I remember one moment in particular, on the morning of 9/11, when I had an awakening so to speak. Many people did, but mine was a little different. My generation had been so desensitized to such events that most didn’t really react; after all, we had been exposed to Ruby Ridge, Waco, Oklahoma City, Columbine and so forth. I remember thinking that in my lifetime there would be major changes and that all wasn’t as it appeared and that eventually I should “get prepared.”
I thought about that after I came back to the farm.
During my time as a musician, I worked in landscaping and landscape design and between the money I saved from both careers, as well as from my mother and father’s loving support, I purchased two greenhouses. My money was gone but I was into what I was doing in a way that is unexplainable.Often times when I look into something that interests me, it goes beyond ordinary interest, becoming a bit of an obsession. I have to learn all I can. I have to become what I study, and as such I immerse myself.In 2005, I found myself immersed. I began growing out many varieties of tomatoes and peppers and making crosses as well as selling at the local farmer’s market. All of my life, local and homegrown food had just been something that was always available to me. I hadn’t yet made the connection between actually growing it, selecting it, adapting it, and being connected to your food in the way that I am now. That didn’t happen until I had been separated from this farm for a few years as a musician. It was then, after my awakening, that I realized what I was missing, that I loved what I no longer had.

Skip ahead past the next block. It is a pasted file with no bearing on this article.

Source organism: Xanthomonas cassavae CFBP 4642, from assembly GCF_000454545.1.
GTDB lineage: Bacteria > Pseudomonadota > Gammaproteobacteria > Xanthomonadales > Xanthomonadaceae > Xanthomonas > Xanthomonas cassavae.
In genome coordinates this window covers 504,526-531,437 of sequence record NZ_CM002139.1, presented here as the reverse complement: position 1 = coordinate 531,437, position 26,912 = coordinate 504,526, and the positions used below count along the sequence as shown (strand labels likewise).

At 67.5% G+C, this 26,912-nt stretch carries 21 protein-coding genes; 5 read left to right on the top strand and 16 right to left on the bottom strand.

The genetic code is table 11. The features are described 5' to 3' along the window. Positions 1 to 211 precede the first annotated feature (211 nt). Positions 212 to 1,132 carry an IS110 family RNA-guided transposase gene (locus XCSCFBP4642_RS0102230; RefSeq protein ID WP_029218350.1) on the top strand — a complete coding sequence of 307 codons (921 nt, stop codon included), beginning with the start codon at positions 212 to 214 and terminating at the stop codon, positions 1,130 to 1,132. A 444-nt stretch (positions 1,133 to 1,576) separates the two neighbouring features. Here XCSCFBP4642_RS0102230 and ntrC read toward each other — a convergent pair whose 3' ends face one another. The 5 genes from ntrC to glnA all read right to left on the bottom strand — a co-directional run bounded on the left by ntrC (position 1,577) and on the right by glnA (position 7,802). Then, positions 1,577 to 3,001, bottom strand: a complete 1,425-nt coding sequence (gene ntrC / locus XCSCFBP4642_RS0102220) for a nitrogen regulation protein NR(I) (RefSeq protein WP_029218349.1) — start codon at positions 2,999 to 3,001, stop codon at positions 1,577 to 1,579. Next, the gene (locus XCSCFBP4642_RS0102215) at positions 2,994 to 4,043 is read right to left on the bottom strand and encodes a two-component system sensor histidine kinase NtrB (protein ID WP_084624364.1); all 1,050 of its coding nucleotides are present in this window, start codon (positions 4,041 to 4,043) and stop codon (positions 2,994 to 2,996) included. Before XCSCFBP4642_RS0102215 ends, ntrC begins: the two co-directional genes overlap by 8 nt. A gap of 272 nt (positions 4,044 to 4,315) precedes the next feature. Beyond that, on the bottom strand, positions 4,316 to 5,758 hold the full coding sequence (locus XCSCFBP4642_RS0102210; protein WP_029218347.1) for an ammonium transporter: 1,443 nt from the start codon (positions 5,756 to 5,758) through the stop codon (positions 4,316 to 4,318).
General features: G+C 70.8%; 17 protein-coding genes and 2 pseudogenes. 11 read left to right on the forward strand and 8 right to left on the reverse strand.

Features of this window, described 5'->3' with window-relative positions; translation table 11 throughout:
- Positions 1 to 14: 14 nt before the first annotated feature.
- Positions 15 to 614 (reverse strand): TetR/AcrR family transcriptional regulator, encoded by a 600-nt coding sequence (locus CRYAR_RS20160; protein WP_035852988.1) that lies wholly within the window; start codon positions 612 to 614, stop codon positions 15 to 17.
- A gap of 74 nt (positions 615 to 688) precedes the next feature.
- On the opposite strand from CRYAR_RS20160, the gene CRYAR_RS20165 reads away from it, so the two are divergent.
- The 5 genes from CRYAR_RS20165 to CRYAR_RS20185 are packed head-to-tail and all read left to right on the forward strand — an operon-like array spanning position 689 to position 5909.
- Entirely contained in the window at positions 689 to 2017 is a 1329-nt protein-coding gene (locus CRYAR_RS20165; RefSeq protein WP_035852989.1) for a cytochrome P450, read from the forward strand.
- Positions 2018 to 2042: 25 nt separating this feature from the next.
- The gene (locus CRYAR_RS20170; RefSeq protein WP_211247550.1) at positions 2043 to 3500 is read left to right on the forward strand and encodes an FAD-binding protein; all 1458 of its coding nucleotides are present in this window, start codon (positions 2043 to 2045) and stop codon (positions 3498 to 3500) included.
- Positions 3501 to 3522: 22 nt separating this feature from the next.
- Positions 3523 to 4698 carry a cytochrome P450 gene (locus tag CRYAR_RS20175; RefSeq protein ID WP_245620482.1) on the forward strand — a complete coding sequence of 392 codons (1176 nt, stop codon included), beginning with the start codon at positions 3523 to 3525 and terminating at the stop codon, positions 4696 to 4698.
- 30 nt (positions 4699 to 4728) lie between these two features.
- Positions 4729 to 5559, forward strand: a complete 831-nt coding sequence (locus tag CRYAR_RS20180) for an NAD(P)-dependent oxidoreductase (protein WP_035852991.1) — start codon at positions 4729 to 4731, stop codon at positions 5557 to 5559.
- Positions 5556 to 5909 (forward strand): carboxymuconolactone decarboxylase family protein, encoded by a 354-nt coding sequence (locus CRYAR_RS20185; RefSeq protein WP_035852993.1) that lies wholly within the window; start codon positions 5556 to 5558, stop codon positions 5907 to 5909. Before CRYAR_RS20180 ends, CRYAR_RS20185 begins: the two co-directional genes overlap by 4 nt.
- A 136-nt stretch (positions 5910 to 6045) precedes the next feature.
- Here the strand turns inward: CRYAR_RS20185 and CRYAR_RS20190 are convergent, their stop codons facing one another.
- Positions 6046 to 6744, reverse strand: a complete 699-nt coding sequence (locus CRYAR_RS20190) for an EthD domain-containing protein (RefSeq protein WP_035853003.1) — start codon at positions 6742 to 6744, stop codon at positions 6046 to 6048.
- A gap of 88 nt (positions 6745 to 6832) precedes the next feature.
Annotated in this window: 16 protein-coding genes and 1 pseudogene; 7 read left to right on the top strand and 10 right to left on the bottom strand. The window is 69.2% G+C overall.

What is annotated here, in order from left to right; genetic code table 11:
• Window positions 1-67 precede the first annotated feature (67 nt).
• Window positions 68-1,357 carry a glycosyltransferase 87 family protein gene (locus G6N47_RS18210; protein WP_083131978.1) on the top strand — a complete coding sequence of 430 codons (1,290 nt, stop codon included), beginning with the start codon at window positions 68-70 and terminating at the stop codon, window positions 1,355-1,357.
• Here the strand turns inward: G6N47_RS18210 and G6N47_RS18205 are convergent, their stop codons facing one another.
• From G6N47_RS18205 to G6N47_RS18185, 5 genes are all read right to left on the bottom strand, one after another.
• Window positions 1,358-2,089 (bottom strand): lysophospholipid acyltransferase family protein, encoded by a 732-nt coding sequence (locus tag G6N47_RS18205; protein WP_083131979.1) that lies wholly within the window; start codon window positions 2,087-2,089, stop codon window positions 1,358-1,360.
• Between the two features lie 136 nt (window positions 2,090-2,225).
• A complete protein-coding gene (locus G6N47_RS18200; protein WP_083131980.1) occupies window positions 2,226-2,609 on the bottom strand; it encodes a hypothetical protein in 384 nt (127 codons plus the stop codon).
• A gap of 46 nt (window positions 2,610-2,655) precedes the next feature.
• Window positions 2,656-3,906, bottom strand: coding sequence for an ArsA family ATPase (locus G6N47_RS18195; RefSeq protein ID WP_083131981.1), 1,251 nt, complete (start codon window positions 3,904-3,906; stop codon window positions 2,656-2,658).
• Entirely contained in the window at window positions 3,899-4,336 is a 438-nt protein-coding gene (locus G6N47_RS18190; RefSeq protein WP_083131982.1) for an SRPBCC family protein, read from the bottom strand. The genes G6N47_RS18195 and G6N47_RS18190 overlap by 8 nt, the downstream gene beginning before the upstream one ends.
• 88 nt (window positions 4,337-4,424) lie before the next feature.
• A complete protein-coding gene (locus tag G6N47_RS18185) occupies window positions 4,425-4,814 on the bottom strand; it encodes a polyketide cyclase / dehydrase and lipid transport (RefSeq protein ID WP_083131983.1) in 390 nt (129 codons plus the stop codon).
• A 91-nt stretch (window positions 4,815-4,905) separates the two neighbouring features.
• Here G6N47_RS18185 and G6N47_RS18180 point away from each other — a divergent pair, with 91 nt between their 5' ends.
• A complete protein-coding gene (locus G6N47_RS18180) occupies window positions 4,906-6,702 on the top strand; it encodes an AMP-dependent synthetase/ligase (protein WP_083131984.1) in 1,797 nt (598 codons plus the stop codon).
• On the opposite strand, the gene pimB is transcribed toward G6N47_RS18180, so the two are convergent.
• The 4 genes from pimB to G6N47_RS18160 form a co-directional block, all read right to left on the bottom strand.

One of his greenhouses.
If you were to give me a tour of your farm, where would we start and what would I see?
That’s a really excellent question and the truth is it would probably change daily, at least seasonally. I’ve always got some big new idea or project I’m working on, whether it is a new piece of infrastructure or a garden layout. There’s always something. It never really feels complete here on the farm, and that’s one reason I love what I do. I am committed to it so completely.
Lately though I’ve been working on my veritable garden of Eden. It’s an overextension of my current orchard project. This past fall, I cleared about 1.5-2 acres of scrub forest on the back side of the farm, in an area that was once open field that my grandparents used for growing corn to feed their chickens. In this area, I am planting engrafted seedling trees of many fruit varieties in the name of diversity, curiosity, and selection and improvement along with Luther Burbank’s white blackberries, wild yellow and purple raspberries, and a ground cover of alpine strawberries. This area will also be a repository for Tim Peters’ many, varied perennial grains. I have also dug a small pond there. Right now there isn’t much to see there but in a few years, it will be beautiful.
My favorite place to be on the farm in the winter time is probably around the two turkey/guinea coops. I’m really proud of my birds. They have so much personality and they are so much fun to watch. In the early spring, the greenhouse makes for an excellent showing. While the grass outside is still brown, the warmth and the green coloration of the young plants in the greenhouse are quite inviting and striking in contrast.
If it were late summer/early fall, we would head out to the Astronomy Domine sweet corn patch to select seed and look at the beautiful husked ears of every hue of sweet corn seed you can imagine.
Astonromy Domine Sweet Corn